Workplaces across New Zealand turned pink today as workers and employers pulled on brightly coloured T-shirts in the annual stand against bulling.
"Spread aroha and kindness" was this year's catchphrase for the Mental Health Foundation promotion aimed at creating schools, workplaces and communities where people feel safe, valued and respected.
NZME celebrated Pink Shirt Day across the country with staff breakfasts, morning teas and cupcakes.
The company's culture and performance manager Simon Brown says the media giant, publisher of the New Zealand Herald, recognises how important it is for people to feel safe and included at work.
NZME wants to raise awareness about bullying, so recently went through an organisation-wide communication process and ensure all new starters are educated about NZME's approach to bullying.
"It's really important to identify potential issues early, so we urge all employees to get in touch with their manager or the culture and performance team as soon as they have any concerns or need help," Brown says.
NZME looks to take a positive approach to workplace culture to ensure its staff are engaged and involved, through a range of diversity and inclusion initiatives, including regular team stand-ups where work groups discuss their achievements and goals in an informal setting. CEO Michael Boggs also holds "kitchen catch-ups" with all employees to share the latest news about the company and answer questions.
A free, confidential employee assistance programme is also available to all employees.
'On the high side'
Massey University association professor Bevan Catley, who researches workplace bullying, says no representative statistics are available but research – including his own – into specific industries have produced bullying figures of between 10 and 18 per cent.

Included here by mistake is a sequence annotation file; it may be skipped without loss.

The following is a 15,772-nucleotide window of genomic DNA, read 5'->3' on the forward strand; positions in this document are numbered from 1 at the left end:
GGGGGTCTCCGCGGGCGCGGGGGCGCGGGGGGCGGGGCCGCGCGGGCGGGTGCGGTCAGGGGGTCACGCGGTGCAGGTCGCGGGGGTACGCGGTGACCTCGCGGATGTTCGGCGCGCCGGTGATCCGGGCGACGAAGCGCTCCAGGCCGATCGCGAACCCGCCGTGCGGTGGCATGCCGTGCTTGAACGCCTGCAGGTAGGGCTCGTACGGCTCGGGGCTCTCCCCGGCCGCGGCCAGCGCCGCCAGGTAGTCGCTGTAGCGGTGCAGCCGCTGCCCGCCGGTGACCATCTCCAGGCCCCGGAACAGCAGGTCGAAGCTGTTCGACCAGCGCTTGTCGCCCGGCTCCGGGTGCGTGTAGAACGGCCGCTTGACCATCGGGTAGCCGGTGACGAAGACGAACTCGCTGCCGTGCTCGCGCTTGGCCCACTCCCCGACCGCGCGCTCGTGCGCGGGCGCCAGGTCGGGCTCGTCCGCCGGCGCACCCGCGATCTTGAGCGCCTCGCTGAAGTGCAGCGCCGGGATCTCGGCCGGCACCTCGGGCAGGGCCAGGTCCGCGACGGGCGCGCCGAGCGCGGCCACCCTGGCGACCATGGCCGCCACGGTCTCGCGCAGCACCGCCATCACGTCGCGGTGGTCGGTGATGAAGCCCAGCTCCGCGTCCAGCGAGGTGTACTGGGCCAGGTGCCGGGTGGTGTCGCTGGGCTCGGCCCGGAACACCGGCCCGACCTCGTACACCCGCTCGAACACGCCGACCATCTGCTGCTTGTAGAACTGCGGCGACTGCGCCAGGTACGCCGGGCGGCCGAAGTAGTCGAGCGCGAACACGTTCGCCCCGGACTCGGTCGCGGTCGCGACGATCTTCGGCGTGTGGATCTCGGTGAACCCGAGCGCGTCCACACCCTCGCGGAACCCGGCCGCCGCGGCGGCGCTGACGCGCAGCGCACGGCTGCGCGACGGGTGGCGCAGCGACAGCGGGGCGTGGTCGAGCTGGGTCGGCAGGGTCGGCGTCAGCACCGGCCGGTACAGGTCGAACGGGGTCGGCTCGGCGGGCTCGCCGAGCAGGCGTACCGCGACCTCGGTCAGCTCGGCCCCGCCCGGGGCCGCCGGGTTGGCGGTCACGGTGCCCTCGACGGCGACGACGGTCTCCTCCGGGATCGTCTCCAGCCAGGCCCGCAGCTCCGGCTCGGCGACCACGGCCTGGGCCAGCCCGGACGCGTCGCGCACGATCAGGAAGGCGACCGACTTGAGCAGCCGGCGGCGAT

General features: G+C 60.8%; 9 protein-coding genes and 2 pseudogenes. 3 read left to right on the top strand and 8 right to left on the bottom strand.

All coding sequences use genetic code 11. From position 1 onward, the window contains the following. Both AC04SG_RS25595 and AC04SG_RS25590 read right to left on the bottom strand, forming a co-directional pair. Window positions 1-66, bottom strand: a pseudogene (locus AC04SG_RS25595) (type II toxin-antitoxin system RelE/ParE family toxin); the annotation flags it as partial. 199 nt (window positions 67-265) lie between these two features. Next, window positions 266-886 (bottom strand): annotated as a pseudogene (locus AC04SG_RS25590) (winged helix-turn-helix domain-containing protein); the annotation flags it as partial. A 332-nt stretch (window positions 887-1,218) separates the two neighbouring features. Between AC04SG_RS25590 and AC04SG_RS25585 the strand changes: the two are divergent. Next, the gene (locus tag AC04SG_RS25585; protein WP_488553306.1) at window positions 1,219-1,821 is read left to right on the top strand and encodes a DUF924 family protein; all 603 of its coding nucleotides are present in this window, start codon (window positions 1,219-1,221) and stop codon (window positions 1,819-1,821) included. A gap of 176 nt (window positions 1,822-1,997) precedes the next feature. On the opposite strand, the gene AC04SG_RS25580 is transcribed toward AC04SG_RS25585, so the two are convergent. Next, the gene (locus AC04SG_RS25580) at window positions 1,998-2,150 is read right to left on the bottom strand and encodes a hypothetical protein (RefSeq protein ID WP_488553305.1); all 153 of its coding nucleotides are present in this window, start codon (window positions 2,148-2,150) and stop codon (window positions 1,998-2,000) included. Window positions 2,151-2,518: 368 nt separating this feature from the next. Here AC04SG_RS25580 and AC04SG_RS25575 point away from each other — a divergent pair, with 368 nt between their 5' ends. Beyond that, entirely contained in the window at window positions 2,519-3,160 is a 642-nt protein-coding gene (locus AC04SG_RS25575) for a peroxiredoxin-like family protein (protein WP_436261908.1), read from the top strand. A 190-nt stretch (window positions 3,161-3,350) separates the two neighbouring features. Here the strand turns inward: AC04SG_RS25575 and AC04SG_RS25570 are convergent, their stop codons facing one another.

"The rates appear to be on the high side," Catley said. "A significant number of people go to work and experience bullying behaviours."
But Catley says events like today's Pink Shirt Day show rising levels of awareness among employers and that companies are taking steps to address bullying and ill treatment generally.
"Employers are taking concrete action and the amendment of the health and safety legislation say it's a hazard: employers are obligated to manage bullying like they would many any other hazards in the workplace."
Catley says the best approach to preventing bullying is to focus on positives: managing the workplace to reach health and wellbeing goals is more engaging than focusing on bullying.
He cited last year's New Zealand Defence Force win at last year's Diversity Awards for its Sexual Ethics and Respectful Relating training to tackle harmful sexual behaviour.
"The training covered 'green behaviour' the NZDF wanted to grow, 'orange behaviour' it wanted to confront and talk about, and 'red' behaviour, which was completely unacceptable," Diversity Works chief executive Rachel Hopkins said at the time. "It also challenged NZDF's people not to be bystanders by emphasising that every one has the power to prevent harmful sexual behaviour.
"Participants were encouraged to speak to three people about what they had learned, meaning the initiative has impact and reach throughout the organisation and the community."
Catley said initiatives such as the award and today's Pink Shirt Day are good steps towards addressing bullying.
"Any initiative that puts these kinds of topics - bullying at school or at work – [on the agenda] have to be a good thing because a good place to start seeing change is getting people to talk about it, seeing there is a problem and raising awareness. What you hope it then translates into is more concrete action."
Tips for employers:
Recognise that the most important causes of bullying lie in the work environment and the way work is organised: it's not simply about clashes of personalities
Keep investing in management competencies
Solutions require a persistent approach